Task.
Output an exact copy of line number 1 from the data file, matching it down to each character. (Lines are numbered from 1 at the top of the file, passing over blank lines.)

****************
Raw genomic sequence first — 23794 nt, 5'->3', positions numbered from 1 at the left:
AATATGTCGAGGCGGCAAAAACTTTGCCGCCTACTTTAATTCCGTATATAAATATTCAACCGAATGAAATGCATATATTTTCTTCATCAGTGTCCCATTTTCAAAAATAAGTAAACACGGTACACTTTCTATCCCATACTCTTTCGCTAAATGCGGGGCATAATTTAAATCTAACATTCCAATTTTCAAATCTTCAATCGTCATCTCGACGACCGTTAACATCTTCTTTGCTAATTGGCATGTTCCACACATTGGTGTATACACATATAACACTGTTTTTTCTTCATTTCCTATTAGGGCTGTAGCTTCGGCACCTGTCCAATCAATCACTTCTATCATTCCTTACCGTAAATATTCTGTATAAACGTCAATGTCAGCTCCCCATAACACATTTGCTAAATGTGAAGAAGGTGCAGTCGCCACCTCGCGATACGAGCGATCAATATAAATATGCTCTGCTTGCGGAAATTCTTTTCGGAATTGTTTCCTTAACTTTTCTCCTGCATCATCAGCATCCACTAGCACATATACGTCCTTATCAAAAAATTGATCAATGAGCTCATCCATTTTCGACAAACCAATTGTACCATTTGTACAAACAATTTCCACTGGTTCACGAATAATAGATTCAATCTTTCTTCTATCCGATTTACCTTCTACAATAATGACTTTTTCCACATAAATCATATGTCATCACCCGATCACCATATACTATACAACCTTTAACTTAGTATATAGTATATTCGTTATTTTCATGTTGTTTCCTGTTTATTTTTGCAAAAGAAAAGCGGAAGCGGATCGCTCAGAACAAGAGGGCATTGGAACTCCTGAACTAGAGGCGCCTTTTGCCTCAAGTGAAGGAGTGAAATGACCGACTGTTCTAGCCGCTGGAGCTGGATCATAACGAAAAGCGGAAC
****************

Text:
Raw genomic sequence first — 23794 nt, 5'->3', positions numbered from 1 at the left: